Pete Townshend was obsessed with black music, James Brown, the blues and Motown, which comprised much of his musical diet. In 1965 he became particularly obsessed with the glorious The Tracks Of My Tears, by Smokey Robinson & The Miracles, in particular with the phrase: "Although she may be cute/She's just a substitute". So much so that he decided to make a song about substitutes, with such wonderful phrases as "I look very tall, but I wear high heels", I look pretty young, but I'm just backdated" and the one that raised the most controversy "I look all white but my dad was black", so much so that the latter had to be changed for the American market. Musically it is another marvel and, like My Generation, contains an excellent bass solo by Entwistle and his Gibson SG Medium Scale.


The Kids Are Alright (1965)

In May 1967, while promoting Pictures Of Lily, Townshend referred to the kind of music the Who were making as 'Power Pop' and The Kids Are Alright, released a couple of years earlier, is a perfect definition of that style and term, which would not become popular until the New Wave period. It is a song with an irresistible melody but played with strength and conviction, like that instrumental bridge in which Townshend plays again with distortion. It is the most representative song of the band's mod phase, so much so that it was ‘re-picked’ (in its original version) to be played at the beginning of Helpless Dancer in Quadrophenia.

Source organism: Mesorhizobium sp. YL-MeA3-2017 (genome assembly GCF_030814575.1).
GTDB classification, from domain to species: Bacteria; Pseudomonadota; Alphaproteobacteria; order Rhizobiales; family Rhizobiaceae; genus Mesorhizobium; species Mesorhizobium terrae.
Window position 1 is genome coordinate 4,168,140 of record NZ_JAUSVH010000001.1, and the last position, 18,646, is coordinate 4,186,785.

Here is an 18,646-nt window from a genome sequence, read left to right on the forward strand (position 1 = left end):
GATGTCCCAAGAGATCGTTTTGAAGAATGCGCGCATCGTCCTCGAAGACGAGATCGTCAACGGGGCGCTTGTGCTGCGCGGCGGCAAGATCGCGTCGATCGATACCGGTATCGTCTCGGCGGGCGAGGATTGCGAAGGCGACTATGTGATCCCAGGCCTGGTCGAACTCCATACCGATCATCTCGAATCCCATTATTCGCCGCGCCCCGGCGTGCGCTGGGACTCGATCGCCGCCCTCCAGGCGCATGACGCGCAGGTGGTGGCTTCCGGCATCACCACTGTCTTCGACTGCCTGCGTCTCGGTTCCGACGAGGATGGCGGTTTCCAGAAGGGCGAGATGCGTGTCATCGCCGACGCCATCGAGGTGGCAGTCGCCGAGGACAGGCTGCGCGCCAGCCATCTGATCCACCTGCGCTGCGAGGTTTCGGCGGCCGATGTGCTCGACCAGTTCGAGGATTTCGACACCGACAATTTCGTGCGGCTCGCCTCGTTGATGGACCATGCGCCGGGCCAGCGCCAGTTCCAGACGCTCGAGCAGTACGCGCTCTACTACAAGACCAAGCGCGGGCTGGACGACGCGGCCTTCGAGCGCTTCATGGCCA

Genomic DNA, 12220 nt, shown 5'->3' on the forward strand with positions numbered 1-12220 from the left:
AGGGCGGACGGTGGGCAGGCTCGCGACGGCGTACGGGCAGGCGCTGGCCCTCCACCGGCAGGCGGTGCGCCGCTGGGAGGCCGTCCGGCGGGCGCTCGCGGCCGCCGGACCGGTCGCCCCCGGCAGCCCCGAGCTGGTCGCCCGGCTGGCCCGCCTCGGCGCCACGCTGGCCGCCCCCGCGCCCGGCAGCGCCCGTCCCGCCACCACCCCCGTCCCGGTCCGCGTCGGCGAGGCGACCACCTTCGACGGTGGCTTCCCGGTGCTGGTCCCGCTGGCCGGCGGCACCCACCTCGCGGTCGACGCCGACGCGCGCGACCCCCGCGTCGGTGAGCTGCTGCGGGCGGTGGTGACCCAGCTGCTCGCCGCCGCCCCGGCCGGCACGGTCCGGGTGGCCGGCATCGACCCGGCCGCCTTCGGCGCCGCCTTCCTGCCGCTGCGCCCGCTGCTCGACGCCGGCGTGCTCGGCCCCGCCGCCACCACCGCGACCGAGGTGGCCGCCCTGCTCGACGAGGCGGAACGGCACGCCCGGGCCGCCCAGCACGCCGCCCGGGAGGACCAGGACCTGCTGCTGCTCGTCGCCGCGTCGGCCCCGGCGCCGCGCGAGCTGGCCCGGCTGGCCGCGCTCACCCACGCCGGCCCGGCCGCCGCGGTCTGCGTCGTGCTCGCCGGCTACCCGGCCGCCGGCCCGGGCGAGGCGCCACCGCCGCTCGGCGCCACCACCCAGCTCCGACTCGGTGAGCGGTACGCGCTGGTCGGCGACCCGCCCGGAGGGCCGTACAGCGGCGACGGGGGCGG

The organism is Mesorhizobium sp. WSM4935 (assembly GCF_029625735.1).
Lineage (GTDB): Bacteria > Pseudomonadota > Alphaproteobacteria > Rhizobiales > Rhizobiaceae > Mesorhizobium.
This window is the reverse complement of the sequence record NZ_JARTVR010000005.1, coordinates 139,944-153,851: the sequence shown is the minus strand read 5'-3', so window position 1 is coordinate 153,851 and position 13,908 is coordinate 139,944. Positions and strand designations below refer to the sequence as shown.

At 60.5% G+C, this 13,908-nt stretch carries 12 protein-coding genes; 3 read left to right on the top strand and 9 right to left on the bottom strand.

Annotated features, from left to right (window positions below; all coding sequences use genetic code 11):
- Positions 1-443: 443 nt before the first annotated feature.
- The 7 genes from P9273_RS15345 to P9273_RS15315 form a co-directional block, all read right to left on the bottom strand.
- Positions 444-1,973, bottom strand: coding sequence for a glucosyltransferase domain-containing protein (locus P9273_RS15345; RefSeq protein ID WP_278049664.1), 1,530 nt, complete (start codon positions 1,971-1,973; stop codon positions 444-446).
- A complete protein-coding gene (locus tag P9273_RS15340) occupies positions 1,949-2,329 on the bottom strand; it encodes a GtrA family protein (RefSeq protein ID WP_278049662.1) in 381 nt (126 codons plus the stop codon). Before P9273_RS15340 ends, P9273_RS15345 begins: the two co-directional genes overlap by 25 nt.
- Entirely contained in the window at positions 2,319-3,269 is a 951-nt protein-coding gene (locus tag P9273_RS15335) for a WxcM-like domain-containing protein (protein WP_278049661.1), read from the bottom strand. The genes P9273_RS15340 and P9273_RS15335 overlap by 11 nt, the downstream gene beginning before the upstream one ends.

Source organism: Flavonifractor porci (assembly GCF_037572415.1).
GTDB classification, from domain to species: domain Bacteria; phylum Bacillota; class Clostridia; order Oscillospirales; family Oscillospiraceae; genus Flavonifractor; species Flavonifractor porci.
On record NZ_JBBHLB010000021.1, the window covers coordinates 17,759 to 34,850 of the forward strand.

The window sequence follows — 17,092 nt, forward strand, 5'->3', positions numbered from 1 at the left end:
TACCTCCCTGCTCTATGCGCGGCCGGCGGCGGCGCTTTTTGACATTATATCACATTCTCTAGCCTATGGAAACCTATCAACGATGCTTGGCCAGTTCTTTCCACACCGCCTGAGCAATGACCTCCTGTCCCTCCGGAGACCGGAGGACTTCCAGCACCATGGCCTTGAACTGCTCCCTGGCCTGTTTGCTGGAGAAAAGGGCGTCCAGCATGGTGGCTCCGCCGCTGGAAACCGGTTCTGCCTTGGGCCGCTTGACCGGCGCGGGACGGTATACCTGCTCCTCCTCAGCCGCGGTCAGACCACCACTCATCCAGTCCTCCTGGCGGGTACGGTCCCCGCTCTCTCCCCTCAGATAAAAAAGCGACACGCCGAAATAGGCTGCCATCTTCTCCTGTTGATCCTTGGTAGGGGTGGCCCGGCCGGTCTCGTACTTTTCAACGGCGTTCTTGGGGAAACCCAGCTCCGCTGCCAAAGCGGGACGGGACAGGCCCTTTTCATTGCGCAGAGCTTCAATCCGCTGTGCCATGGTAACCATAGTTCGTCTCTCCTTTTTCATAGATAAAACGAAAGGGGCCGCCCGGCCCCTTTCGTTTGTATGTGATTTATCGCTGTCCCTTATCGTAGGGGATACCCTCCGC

Baba O'Riley (1971)

The song that opened the fundamental Who's Next with its strange synthesized sounds, with which Townshend wanted to reflect the personality of Meher Baba, then enters the riff, played with a piano, drums, bass and vocals. The 1959 Gretsch 6120 does not enter until almost two minutes in, shortly after the bridge appears, sung by Townshend himself over the synthesizer, and then the full force of the Who is present until reaching those immortal "Teenage Wasteland" for which many know this song. The track then ends with that bizarre and effective instrumental conclusion in which the violin of Dave Arbus, from the band East of Eden, takes the lead.